Reports state that cardiovascular diseases account for 16.9 percent of all deaths among women.
Despite being one of the leading causes of death in women, the causes of cardiovascular diseases (CVD) in women remain understudied, under-recognized, underdiagnosed. Hence, the reported cases of CVD in Indian women have increased significantly in the past few years.
Dr. Sreekanth Shetty, senior consultant and head of the Department of Interventional Cardiology, at Sakra World Hospital in Bengaluru said, “Due to delayed diagnosis, CVD cases in women were under-reported. Preventive health check-up is generally ignored in the case of women. Earlier it was lesser in women but it has increased in the past few years.”
Dr. Ravi Singhavi, an interventional cardiologist in Ahmedabad said, “A few years back, out of all the CVD cases, there were 20 to 25 percent female CVD patients but now there are 30 to 40 percent female CVD patients in the hospital. Free treatments have led to reporting of CVD in women.”
Chandana Mahadani, a CVD patient in Bengaluru said, “After I faced some health issues, I was diagnosed with cardiovascular disease five years ago. Nobody in my family had this, I’m the first one. Doctors said hypertension is one of the reasons for this. I never had a proper preventive health check-up in the past many years.”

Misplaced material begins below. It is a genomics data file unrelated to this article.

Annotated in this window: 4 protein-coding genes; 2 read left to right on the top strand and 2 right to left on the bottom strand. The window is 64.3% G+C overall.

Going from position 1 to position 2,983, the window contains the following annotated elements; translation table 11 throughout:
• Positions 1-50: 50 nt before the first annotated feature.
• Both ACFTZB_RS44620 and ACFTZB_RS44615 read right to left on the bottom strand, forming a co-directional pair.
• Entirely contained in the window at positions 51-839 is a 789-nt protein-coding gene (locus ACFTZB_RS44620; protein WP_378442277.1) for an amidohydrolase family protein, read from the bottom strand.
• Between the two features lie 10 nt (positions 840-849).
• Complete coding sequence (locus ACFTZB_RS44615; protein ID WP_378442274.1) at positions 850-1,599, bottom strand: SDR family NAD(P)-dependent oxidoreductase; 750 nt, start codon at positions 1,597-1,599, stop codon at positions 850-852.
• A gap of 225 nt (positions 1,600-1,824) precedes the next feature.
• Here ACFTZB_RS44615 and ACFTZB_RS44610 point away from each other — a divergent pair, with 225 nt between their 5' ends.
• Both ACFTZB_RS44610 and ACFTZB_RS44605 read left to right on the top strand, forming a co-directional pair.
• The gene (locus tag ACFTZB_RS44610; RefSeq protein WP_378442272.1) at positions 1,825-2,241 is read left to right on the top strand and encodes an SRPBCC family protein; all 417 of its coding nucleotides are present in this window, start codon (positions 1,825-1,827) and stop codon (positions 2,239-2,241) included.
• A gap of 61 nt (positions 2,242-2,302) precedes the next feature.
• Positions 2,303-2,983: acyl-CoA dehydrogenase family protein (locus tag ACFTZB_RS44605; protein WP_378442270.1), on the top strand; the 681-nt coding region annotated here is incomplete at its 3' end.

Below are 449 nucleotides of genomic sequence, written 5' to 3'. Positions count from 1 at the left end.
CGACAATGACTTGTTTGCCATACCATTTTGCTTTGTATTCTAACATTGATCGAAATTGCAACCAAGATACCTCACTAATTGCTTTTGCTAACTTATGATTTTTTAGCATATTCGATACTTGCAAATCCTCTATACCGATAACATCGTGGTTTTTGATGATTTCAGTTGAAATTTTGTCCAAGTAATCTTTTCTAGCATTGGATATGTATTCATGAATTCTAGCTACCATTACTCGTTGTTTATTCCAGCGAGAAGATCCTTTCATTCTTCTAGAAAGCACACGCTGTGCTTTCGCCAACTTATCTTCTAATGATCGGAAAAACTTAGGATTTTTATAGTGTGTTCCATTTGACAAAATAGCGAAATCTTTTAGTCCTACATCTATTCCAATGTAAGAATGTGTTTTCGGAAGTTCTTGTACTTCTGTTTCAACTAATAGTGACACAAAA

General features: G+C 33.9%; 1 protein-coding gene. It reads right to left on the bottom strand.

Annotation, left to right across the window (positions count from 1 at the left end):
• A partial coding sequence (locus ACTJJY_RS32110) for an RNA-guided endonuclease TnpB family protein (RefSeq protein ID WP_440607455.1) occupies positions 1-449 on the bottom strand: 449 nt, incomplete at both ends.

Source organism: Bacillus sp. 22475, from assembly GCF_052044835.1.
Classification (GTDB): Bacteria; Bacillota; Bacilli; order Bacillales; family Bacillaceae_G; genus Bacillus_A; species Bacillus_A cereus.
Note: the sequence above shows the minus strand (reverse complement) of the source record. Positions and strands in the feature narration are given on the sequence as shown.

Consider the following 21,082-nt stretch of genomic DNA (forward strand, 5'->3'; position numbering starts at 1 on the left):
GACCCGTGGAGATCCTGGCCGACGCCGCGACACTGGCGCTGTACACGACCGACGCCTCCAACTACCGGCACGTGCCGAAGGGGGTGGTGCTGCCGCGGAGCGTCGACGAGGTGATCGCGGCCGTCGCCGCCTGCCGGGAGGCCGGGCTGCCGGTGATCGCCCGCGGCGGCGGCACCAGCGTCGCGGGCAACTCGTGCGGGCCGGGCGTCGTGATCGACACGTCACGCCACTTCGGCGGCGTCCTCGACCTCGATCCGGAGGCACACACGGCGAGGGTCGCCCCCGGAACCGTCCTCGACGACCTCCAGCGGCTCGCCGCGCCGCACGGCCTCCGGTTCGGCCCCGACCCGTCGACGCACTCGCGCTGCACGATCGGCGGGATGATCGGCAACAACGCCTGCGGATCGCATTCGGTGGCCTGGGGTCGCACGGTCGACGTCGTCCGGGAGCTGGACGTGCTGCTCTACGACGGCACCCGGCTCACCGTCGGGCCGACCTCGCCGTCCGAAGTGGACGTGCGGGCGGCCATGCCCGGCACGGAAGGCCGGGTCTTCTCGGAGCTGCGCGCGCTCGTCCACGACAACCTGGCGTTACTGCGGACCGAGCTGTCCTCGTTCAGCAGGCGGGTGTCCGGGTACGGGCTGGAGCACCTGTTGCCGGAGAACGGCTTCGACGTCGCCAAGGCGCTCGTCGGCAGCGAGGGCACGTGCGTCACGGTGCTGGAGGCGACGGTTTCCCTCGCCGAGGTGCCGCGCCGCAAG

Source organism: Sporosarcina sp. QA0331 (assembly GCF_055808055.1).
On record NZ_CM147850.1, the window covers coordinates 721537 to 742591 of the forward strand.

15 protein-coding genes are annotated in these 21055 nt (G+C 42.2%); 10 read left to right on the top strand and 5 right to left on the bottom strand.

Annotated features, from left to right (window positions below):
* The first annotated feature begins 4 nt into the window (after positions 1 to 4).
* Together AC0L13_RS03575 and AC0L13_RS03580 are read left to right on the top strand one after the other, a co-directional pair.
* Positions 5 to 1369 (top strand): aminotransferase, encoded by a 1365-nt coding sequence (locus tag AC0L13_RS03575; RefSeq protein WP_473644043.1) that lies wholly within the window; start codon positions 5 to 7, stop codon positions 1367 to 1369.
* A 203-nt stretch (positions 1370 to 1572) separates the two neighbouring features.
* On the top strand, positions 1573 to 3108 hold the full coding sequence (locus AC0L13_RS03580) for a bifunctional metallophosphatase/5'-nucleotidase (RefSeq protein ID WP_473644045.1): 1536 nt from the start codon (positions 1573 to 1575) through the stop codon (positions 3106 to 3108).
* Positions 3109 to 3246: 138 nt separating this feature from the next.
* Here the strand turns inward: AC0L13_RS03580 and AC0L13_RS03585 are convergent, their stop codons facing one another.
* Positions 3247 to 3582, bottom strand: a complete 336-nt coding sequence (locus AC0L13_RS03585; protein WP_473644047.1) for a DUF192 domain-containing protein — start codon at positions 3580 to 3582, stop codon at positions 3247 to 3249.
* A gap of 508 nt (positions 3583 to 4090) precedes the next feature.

A report states that CVD is one of the leading causes of mortality in the urban and rural populations of India. Out of a total 10.5 million deaths each year, CVD led to 20.3 percent of deaths in men and 16.9 percent of all deaths in women. However, CVD is a global problem. A Lancet report, published in 2021, says that cardiovascular disease is one of the leading causes of death in women. Several International health bodies have pledged to reduce the increasing number of CVD in women by 2030.
Singhavi blamed the drastic changes in eating habits as contributing factor to the rise in cases. He said, “Consumption of unhealthy foods contributes to CVD in women. In fact, one of the primary causes of CVD in women these days is the prevalence of smoking, hypertension, and diabetes.”
Dr. Suvro Banerjee, consultant interventional cardiologist at Apollo Gleneagles Hospital said, “Women after menopause are more susceptible to CVD. It’s not genetic or inherited, but improper eating habits must be managed in order to prevent this from being passed down to future generations.”
He added, “There were hardly any female CVD patients 10 years ago, but now the scenario has changed. Out of 10 patients, four to five are female CVD patients.”
Professor Gaurav Chaudhary, Professor of Cardiology at King George’s Medical University in Lucknow said, “Early menopause could be a risk factor for cardiovascular disease. The cases of acute coronary syndrome are higher in women, particularly post-menopausal women (5.9 percent to 7.5 percent).”
He added that early intervention can reduce the burden of CVD. Even cessation of smoking would also have a marked reduction of Coronary Artery Disease (CAD).